2017 is the first year that The Parkinson’s Policy Forum was hosted by The Michael J. Fox Foundation. Formerly known as the PAN Forum, members of the Parkinson’s community, Parkinson’s disease organizations, and lawmakers meet once a year to discuss Parkinson’s patient needs and policies. The event concludes with “Hill Day,” a full day of meetings on Capitol Hill.


The 2017 Parkinson’s Policy Forum in Washington, DC

It was my first time at the Policy Forum, and I was truly inspired. The Michael J. Fox Foundation event was orchestrated to perfection.

Honorable Jack W. Buechner, former U.S. Congressman in Missouri, District 2 and guest speaker at the Forum saluted the 200 participants with the proclamation “you are lobbyists.”

I thought I was an advocate, so I checked on the definition. The goals of advocacy and lobbying are similar, but the processes are different. Advocacy is attempting to cause political action with the aim to influence decision makers. Lobbying is advocacy, but it goes a step further because it refers to influencing the government and its leaders to change legislation. We were there to request funding, and maintain some existing provisions before they are changed.


A Southern California contingent of people with Parkinson’s disease joined us to chat with Rohini Kosoglu, Legislative Assistant for Senator Kamala Harris

To prepare for training, each participant was asked to compose a 90-second elevator speech about their association with Parkinson’s. Why were we there? What had we done to advocate for the disease? What did we want from the lawmakers?

The homework was challenging due to the brevity of the assignment, and the self-analysis required. I wondered how I could appear conversational knowing that I might be guided off course by a comment or question from the lawmaker. My focus was health care, because our recent Parkinson’s Women Support petition of 150 signatures asks lawmakers to keep basic provisions that exist in the Affordable Care Act (ACA.)


Robin Elliot, CEO Emeritus, Parkinson’s Disease Foundation, and Deborah W. Brooks, co-founder and executive Vice Chairman of The Michael J. Fox Foundation for Parkinson’s Research (MJFF)

We had a day of training from a variety of experts who spoke about the art of persuasion. The training workshop ended with an awesome pep talk from Michael J. Fox who gave us the confidence that we could make a difference to legislation just by telling our stories.


Dave Iverson, PBS and NPR radio/film journalist and founding member of MJFF Patient Council, Caitlin Jurman, MJFF Program Officer, Steve and Kae Spencer, and support dog Nandi outside the office of Congresswoman Anna Eshoo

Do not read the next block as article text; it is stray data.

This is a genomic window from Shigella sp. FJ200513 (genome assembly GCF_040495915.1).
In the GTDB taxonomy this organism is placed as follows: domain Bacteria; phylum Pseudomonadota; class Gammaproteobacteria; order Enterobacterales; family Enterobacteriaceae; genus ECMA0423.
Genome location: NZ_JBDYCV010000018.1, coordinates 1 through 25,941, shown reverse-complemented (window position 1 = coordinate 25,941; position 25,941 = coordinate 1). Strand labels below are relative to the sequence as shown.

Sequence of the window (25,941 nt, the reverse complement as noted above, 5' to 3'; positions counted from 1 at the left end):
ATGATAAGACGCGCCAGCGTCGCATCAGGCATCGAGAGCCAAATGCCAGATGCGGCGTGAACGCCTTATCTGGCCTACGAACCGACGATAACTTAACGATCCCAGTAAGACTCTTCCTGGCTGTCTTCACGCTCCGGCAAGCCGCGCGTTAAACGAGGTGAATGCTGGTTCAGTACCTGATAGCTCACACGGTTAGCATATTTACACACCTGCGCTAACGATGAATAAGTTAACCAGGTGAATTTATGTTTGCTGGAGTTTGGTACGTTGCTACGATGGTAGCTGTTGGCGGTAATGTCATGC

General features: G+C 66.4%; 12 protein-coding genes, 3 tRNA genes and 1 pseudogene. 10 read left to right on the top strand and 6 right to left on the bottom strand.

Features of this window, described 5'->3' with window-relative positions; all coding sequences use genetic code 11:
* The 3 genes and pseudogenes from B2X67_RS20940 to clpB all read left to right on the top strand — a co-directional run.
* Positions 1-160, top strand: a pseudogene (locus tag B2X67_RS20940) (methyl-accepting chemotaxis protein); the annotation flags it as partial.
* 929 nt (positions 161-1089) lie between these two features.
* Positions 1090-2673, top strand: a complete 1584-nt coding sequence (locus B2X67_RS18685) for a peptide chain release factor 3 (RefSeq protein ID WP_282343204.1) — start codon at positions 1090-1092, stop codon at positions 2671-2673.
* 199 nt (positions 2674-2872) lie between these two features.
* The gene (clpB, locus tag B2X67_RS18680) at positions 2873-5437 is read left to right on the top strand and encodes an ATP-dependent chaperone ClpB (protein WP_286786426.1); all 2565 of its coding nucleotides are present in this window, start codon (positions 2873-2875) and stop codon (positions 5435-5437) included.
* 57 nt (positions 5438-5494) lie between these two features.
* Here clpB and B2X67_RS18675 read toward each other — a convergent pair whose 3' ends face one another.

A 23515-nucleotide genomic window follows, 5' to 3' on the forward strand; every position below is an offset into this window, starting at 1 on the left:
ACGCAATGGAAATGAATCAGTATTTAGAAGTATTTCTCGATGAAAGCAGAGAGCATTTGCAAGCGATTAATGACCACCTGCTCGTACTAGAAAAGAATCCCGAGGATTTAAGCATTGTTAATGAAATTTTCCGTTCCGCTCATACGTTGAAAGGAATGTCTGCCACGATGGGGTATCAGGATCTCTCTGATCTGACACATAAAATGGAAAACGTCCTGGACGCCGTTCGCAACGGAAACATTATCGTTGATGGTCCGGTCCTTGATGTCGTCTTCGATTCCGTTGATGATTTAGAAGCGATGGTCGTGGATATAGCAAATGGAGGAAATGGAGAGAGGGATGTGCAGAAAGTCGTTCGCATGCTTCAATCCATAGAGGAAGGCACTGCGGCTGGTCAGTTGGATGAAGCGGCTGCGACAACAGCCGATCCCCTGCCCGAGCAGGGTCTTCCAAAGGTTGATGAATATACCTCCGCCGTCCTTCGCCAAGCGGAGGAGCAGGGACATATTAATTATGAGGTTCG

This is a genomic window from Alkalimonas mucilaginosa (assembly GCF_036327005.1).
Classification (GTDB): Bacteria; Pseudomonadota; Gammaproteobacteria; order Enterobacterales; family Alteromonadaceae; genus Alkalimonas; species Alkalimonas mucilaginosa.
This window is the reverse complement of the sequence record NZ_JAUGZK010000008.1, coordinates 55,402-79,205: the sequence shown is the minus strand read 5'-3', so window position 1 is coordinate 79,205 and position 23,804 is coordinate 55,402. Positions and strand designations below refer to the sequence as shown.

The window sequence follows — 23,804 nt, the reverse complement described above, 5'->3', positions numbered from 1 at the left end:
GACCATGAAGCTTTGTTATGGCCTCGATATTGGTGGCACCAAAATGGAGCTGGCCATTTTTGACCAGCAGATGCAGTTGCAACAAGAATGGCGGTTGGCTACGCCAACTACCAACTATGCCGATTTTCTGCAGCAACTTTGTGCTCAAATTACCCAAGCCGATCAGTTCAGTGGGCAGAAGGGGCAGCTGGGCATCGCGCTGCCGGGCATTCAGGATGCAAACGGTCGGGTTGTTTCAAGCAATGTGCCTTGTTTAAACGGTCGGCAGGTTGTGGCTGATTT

My group included Steve and Kae Spencer from San Martin, California and their support dog, Nandi, Caitlin Jurman, MJFF Program Officer, Community Engagement, and Dave Iverson, KQED radio/film journalist and Parkinson’s spokesperson.


Steve, Kae and Nandi Spencer on their way to their next meeting with Congress

We navigated the long buildings and halls of the Capitol to reach Congresswoman Anna Eshoo, District 18, CA, Congresswoman Zoe Lofgren, District 19, CA, Senator Dianne Feinstein, and Senator Kamala Harris.


Rachel K. Fybel, Legislative Assistant for Congresswoman Anna Eshoo outside her office

We spoke to legislative assistants, who were well versed about Parkinson’s disease. Our group described different aspects of the funding we sought. In our case, Steve focused on National Institutes of Health (NIH) funding, Kae discussed care giving (RAISE Family Caregivers Act,) Dave spoke about the Food and Drug Administration (FDA), the Department of Defense program (DoD), the Centers for Disease Control (CDC,) and the 21st Century Cures Act, and I focused on the ACA, and left our petition at each visit. Caitlin gave each lawmaker a packet of MJFF information.


Are these assistants waiting for congress members to finish working on legislation?

Time will tell what the Parkinson’s funding will be after the budget is hammered out in Congress. Whatever the outcome is, I admire the people with Parkinson’s who made the journey to Washington DC this year to tell their stories and present their requests to Congress.


A tribute to Muhammad Ali outside the door of Kentucky Representative John Yarmuth

As Ted Thompson, JD, Senior Vice President of Public Policy for The Michael J. Fox Foundation said “Never burn bridges, and don’t give up on people. You don’t know where your relationship will go.”


A  glimpse of The Hill as Congress prepared for the President’s first speech to Congress

Who knows how people with Parkinson’s disease can impact our relationship with Congress members in the years to come!

About Parkinson’s Women Support: The mission of Parkinson’s Women Support is to offer moral support, encouragement and camaraderie for women who are Parkinson’s disease patients. Check out our Facebook page: https://www.facebook.com/parkinsonswomen

8 thoughts on “From Advocate to Lobbyist for Parkinson’s

  1. Pingback: Odds & Ends – Twitchy woman

  2. Pingback: Lobbying at the hill – defeatPARKINSONS

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